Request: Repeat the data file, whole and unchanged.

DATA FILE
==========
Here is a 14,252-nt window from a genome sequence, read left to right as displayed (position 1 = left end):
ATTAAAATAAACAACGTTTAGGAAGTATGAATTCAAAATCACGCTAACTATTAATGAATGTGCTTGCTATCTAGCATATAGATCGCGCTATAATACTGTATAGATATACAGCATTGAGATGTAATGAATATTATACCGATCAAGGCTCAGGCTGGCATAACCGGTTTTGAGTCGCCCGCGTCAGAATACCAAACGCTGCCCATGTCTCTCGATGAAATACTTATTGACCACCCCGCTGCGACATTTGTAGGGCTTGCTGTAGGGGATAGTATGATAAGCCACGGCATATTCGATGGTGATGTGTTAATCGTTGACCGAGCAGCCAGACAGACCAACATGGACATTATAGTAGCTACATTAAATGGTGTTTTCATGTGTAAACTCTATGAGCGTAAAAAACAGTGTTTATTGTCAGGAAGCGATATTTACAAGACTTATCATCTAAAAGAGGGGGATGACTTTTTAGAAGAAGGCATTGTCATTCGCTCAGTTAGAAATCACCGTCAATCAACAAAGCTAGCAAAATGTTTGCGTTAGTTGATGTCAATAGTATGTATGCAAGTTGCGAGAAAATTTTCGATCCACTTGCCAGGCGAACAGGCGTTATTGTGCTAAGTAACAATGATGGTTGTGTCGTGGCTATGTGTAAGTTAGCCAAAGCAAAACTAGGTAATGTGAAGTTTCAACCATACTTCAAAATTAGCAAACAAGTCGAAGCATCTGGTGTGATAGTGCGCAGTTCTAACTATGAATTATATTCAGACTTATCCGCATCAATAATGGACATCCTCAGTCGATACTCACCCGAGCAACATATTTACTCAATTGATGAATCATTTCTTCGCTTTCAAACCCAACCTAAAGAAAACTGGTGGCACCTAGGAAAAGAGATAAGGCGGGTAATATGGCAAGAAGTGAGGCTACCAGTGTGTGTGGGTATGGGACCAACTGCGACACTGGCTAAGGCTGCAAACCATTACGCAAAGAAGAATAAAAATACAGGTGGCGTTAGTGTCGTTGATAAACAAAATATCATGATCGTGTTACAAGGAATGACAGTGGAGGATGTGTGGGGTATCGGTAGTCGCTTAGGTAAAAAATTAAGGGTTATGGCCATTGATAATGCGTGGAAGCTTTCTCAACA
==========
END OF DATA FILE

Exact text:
Here is a 14,252-nt window from a genome sequence, read left to right as displayed (position 1 = left end):
ATTAAAATAAACAACGTTTAGGAAGTATGAATTCAAAATCACGCTAACTATTAATGAATGTGCTTGCTATCTAGCATATAGATCGCGCTATAATACTGTATAGATATACAGCATTGAGATGTAATGAATATTATACCGATCAAGGCTCAGGCTGGCATAACCGGTTTTGAGTCGCCCGCGTCAGAATACCAAACGCTGCCCATGTCTCTCGATGAAATACTTATTGACCACCCCGCTGCGACATTTGTAGGGCTTGCTGTAGGGGATAGTATGATAAGCCACGGCATATTCGATGGTGATGTGTTAATCGTTGACCGAGCAGCCAGACAGACCAACATGGACATTATAGTAGCTACATTAAATGGTGTTTTCATGTGTAAACTCTATGAGCGTAAAAAACAGTGTTTATTGTCAGGAAGCGATATTTACAAGACTTATCATCTAAAAGAGGGGGATGACTTTTTAGAAGAAGGCATTGTCATTCGCTCAGTTAGAAATCACCGTCAATCAACAAAGCTAGCAAAATGTTTGCGTTAGTTGATGTCAATAGTATGTATGCAAGTTGCGAGAAAATTTTCGATCCACTTGCCAGGCGAACAGGCGTTATTGTGCTAAGTAACAATGATGGTTGTGTCGTGGCTATGTGTAAGTTAGCCAAAGCAAAACTAGGTAATGTGAAGTTTCAACCATACTTCAAAATTAGCAAACAAGTCGAAGCATCTGGTGTGATAGTGCGCAGTTCTAACTATGAATTATATTCAGACTTATCCGCATCAATAATGGACATCCTCAGTCGATACTCACCCGAGCAACATATTTACTCAATTGATGAATCATTTCTTCGCTTTCAAACCCAACCTAAAGAAAACTGGTGGCACCTAGGAAAAGAGATAAGGCGGGTAATATGGCAAGAAGTGAGGCTACCAGTGTGTGTGGGTATGGGACCAACTGCGACACTGGCTAAGGCTGCAAACCATTACGCAAAGAAGAATAAAAATACAGGTGGCGTTAGTGTCGTTGATAAACAAAATATCATGATCGTGTTACAAGGAATGACAGTGGAGGATGTGTGGGGTATCGGTAGTCGCTTAGGTAAAAAATTAAGGGTTATGGCCATTGATAATGCGTGGAAGCTTTCTCAACA